Monday, June 15, 2009


Thanks to John Wesley Hall at the Law of Criminal Defense blog for this post directing attention to Commonwealth v. Means, decided by the Massachusetts Supreme Judicial Court (gotta love the name) on Friday.

Means, who even the judge acknowleged had very serious mental health and anger management issues, had been complaining about his appointed counsel for some time and had filed repeated motions to have him removed and new counsel appointed.
In March, 2005, the defendant filed a further pro se motion for the "immediate withdrawal" of his counsel and for the appointment of new counsel to represent him at his trial. In an affidavit attached to this motion, the defendant disclosed that he had sent a blood-smeared letter dated March 6, 2005, to appointed counsel threatening to harm him and his family if counsel did not withdraw from the case. . . . The defendant's affidavit also stated that, if the judge did not allow his motion, then at the "very first chance," the defendant "will physically assault, spit, kick, head-butt, etc." appointed counsel. To emphasize his point, the defendant added that he was "not playing around; this isn't any joke, I'm very serious! I have major mental health deficiencies, and present very serious anger management issues, due to lack of treatment." The defendant concluded his affidavit by noting that he was "not prepared" for his April 27 trial date, and did not have any documents with which to present his defense.
OK, that's a problem.

The trial court held a hearing. (Means was present by video conference, which is probably just how they do things there, but it likely made the threatened lawyer feel better than if he had to sit next to the guy.) Means acknowledged (threatened counsel advised him not to) that he'd written the letter. Judge said that his threats were sufficient to let counsel off, but that no new counsel would be appointed because, by the threats, he'd forfeited the right to appointed counsel.

A couple of days later, Means said that he never actually intended to harm anyone, it was just "a stunt" to get counsel to withdraw. He wanted and needed new counsel. Tough, said the judge. Means went to trial, pro se (the Committee for Public Counsel Services offered to represent him, but the judge wouldn't let that happen), and was convicted.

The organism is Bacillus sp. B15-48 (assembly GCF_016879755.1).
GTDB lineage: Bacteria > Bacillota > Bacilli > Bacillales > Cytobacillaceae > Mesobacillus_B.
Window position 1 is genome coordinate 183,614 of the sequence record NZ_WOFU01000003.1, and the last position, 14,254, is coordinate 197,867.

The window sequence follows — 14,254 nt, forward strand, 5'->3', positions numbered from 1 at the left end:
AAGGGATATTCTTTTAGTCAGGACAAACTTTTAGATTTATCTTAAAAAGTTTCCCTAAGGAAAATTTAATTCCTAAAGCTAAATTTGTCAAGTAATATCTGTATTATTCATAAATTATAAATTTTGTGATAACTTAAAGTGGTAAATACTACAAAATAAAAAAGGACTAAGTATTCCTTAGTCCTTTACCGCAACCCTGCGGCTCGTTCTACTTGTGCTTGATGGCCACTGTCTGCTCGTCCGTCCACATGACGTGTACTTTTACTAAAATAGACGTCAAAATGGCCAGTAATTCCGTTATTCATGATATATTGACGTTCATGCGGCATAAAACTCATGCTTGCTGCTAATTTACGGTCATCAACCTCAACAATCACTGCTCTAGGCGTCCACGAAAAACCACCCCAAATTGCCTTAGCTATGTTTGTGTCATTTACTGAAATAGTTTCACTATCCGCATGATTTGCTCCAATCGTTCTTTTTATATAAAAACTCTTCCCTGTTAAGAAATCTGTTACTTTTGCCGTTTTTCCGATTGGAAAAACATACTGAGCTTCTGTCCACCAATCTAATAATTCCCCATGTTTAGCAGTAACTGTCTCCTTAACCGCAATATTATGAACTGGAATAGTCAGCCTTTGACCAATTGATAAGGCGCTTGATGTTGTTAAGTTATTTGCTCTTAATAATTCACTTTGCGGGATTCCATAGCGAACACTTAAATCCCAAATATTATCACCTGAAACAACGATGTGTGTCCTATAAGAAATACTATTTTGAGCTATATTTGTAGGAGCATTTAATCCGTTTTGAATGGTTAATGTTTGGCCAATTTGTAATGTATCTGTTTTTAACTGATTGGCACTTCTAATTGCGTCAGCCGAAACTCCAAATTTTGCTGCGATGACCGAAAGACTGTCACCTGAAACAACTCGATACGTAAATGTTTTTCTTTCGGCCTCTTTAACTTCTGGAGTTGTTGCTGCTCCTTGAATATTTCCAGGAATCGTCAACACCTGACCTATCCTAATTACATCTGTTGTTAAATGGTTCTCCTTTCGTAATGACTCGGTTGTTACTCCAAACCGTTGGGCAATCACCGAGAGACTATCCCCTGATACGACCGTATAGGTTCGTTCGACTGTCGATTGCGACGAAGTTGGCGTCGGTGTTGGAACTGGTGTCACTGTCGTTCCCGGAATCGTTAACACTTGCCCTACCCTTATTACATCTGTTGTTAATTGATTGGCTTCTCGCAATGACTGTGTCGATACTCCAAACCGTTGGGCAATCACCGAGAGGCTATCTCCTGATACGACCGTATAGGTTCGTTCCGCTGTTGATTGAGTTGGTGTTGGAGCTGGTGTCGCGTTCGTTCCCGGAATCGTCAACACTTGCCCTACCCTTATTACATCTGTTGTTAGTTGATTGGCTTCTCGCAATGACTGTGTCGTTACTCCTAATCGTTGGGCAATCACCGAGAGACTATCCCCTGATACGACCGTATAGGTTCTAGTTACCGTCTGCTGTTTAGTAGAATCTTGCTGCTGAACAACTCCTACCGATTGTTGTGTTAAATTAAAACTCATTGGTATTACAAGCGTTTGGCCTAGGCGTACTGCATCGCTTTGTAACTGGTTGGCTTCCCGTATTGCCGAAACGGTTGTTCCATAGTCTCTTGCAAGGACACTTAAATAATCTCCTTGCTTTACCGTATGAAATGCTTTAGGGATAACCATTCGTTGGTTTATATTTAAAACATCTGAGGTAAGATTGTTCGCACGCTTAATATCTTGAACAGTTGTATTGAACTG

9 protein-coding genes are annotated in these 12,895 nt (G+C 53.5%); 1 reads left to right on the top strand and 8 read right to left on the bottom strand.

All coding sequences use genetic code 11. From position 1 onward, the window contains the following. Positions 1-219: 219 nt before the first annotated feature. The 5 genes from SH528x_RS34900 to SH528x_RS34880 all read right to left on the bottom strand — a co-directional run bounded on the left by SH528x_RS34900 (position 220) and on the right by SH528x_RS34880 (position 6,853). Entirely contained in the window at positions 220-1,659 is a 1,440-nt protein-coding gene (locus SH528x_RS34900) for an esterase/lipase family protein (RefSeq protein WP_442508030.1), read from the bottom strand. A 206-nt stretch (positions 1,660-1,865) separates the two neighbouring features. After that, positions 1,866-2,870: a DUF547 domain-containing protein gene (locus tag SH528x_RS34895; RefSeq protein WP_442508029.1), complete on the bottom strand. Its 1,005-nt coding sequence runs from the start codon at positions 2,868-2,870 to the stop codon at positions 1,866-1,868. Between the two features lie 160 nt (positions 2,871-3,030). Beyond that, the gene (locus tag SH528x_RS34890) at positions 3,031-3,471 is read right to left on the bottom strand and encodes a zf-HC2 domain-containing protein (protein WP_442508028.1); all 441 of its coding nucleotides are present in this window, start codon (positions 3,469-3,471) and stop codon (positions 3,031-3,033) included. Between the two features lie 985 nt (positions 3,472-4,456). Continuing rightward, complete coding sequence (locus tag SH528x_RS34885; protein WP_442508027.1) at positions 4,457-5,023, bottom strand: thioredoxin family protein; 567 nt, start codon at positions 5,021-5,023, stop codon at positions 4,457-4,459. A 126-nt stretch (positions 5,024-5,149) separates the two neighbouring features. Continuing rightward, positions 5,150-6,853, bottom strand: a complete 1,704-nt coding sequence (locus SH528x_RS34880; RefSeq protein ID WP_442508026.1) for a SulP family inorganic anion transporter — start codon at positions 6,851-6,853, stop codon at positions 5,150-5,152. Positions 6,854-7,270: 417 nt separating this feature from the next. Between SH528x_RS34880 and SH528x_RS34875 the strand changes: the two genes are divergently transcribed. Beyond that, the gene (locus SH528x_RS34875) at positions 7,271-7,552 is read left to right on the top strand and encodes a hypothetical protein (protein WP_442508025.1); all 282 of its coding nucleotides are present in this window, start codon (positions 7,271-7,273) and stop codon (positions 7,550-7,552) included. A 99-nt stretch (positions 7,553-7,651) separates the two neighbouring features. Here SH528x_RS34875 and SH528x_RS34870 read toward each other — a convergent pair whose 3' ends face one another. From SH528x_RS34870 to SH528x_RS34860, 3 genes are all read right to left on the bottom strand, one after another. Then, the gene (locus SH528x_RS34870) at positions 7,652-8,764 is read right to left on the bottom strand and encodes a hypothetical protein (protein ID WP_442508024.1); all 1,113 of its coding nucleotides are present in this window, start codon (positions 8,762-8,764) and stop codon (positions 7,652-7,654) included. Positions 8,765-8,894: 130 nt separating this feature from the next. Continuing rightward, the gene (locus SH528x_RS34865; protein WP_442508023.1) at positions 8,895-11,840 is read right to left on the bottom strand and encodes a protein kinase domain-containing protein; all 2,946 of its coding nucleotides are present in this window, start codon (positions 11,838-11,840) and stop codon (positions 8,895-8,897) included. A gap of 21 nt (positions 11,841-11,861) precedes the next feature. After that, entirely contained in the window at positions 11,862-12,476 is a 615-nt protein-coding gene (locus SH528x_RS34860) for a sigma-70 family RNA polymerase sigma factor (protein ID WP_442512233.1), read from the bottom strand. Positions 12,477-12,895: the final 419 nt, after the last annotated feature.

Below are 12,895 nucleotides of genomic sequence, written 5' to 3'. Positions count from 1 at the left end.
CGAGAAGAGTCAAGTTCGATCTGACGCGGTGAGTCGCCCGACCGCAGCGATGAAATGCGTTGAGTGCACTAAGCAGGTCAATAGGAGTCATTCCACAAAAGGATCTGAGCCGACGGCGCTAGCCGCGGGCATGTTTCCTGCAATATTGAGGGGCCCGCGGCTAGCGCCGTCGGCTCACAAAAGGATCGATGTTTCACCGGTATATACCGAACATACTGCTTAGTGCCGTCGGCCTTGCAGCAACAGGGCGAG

The high court said, look, threatening your lawyer and his family is serious stuff, and could, maybe, in the right case, be a basis for forfeiting the right to counsel. But
Before a judge orders the forfeiture of the defendant's constitutional right to appointed counsel based on the defendant's misconduct, the judge must give notice of and conduct a hearing in which the defendant is given a full and fair opportunity to show why so severe a sanction should not be imposed. Because the defendant was not given that opportunity, and because we cannot say with confidence that the result may not have been different had he been given that opportunity, we reverse the judgments.
And, of course, counsel should have been appointed for the defendant for the hearing.

Means gets a new trial. And good for the Massachusetts Supreme Judicial Court.

A question all this raises is just when appointed counsel ought to ask leave to withdraw. All too often, counsel don't ask, or don't say the right things when they do ask, because their egos won't let them. I may talk about this in some future post.

No comments:

Post a Comment